Crassula tetragona L.
Miniature Pine Tree
Crassula acutifolia, Crassula acutifolia subsp. densifolia, Crassula acutifolia var. densifolia, Crassula bibracteata, Crassula biplanata, Crassula decussata, Crassula densifolia, Crassula fruticulosa, Crassula radicans, Crassula tetragona subsp. tetragona, Creusa tetragona, Sedum tetragonum
This species is native to South Africa. It occurs from Gifberg to near Uniondale and in only a few localities near Springbok and Kamiesberg, growing on gravelly slopes with quite dry vegetation.
Crassula tetragona is a succulent plant with green, narrow, almost needle-like leaves that occur in well-spaced pairs along erect, decumbent, or prostrate stems. It grows up to 3.3 feet (1 m) tall and has a shrubby or tree-like habit hence the common name. Leaves are up to 1 inch (2.5 cm) long and up to 0.12 inches (0.3 cm) in diameter. The stems are fleshy at first, becoming woody with brown bark as they age. Old leaves remain attached to the stems. Flowers are white to cream-colored and appear in dense clusters on long peduncles in spring and summer.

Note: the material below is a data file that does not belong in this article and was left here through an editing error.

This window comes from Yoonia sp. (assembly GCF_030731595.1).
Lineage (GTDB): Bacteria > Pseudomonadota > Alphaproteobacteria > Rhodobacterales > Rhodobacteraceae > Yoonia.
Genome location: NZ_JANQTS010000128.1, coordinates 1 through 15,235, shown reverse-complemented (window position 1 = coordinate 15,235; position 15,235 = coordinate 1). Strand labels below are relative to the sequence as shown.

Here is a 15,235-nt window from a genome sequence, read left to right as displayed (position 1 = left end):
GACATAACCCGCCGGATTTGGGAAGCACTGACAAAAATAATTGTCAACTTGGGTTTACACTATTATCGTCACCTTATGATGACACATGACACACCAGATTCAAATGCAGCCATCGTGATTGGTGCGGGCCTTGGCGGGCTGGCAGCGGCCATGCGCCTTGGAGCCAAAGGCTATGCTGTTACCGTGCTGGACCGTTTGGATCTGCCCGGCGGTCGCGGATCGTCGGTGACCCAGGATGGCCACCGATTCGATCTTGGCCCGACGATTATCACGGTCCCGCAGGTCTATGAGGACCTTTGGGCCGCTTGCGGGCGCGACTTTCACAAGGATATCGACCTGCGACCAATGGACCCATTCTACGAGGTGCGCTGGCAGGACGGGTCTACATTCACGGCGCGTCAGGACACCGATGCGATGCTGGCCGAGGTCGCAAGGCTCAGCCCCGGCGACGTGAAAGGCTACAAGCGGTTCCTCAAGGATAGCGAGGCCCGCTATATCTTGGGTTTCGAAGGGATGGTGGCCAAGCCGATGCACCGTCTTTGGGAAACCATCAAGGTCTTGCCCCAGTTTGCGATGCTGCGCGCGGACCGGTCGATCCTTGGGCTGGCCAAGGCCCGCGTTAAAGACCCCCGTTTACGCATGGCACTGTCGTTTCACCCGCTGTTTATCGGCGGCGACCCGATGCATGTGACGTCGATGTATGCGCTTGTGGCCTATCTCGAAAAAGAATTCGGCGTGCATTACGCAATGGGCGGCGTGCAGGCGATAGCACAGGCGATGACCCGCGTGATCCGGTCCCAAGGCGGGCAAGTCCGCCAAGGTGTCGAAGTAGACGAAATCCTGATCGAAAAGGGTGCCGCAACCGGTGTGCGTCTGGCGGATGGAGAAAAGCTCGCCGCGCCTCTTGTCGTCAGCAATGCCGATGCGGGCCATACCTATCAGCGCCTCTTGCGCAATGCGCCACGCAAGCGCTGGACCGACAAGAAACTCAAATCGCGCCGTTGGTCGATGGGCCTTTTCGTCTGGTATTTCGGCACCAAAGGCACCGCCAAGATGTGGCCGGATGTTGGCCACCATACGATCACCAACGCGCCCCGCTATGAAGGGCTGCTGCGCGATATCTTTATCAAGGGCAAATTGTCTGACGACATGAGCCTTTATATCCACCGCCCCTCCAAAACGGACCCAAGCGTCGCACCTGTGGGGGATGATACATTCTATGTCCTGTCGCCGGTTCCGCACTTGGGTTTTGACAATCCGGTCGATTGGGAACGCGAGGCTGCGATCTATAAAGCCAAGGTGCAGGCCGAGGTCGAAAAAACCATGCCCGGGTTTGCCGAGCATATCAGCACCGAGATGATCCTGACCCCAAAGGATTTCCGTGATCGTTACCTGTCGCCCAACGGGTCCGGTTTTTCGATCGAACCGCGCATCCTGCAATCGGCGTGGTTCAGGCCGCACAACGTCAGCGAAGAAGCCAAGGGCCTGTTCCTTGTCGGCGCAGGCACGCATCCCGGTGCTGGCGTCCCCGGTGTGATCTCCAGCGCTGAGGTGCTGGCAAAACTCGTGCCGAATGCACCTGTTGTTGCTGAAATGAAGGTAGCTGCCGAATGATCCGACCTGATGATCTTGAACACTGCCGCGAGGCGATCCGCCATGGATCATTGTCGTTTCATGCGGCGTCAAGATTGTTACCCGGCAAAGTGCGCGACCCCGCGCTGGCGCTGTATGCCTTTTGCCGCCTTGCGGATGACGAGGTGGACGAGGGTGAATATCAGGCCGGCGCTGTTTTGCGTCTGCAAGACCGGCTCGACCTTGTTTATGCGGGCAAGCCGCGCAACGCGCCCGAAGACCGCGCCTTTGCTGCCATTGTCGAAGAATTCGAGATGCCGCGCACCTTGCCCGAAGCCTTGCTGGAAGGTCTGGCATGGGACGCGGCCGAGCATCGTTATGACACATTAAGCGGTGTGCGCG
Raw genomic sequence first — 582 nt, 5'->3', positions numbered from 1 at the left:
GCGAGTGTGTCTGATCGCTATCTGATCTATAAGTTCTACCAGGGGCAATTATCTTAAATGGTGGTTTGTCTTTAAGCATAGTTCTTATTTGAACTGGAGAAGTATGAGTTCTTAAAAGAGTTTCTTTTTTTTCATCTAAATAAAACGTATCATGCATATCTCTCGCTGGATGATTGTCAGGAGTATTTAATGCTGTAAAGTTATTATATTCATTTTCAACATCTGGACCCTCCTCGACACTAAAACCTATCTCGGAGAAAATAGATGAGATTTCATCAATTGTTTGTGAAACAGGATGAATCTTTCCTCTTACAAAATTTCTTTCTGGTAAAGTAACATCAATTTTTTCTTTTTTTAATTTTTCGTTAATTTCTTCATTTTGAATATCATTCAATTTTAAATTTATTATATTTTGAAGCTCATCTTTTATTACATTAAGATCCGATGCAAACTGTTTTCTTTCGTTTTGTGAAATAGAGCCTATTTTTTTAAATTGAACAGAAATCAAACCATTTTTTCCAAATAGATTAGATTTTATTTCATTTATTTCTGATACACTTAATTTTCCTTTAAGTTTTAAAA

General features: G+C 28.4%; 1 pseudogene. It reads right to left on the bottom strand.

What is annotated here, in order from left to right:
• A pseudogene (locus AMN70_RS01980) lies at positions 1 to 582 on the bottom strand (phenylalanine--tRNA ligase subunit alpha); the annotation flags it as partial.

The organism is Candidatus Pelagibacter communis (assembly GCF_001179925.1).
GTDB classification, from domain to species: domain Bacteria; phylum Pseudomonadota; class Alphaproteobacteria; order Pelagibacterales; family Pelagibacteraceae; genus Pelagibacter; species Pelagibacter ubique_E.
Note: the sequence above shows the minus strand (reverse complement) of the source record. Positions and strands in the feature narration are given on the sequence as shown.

USDA hardiness zones 10a to 11b: from 30 °F (−1.1 °C to 50 °F (+10 °C).
How to Grow and Care
Crassulas are easy to grow but susceptible to mealy bugs and fungal diseases. As with all succulents, overwatering is sure to be fatal, so err on the side of too dry rather than too wet. Never let your plant sit in water. If you water from beneath by letting the plant sit in a saucer of water, make sure to pour off any excess water after a few minutes.
These succulents are generally started by division, offsets, or leaf cuttings. Crassulas can be easily propagated from a single leaf. Sprout leaves by placing them into a potting mix for succulents, then cover the dish until they sprout.
Repot as needed, preferably during the warm season. To repot your Crassula, ensure the soil is dry before repotting, then gently remove the pot. Knock away the old soil from the roots, removing any rotted or dead roots. Treat any cuts with a fungicide. Place the plant in its new pot and backfill it with potting soil, spreading the roots as you repot. Leave the plant dry for a week or so, then begin to water lightly to reduce the risk of root rot.
Learn more at How to Grow and Care for Crassula.
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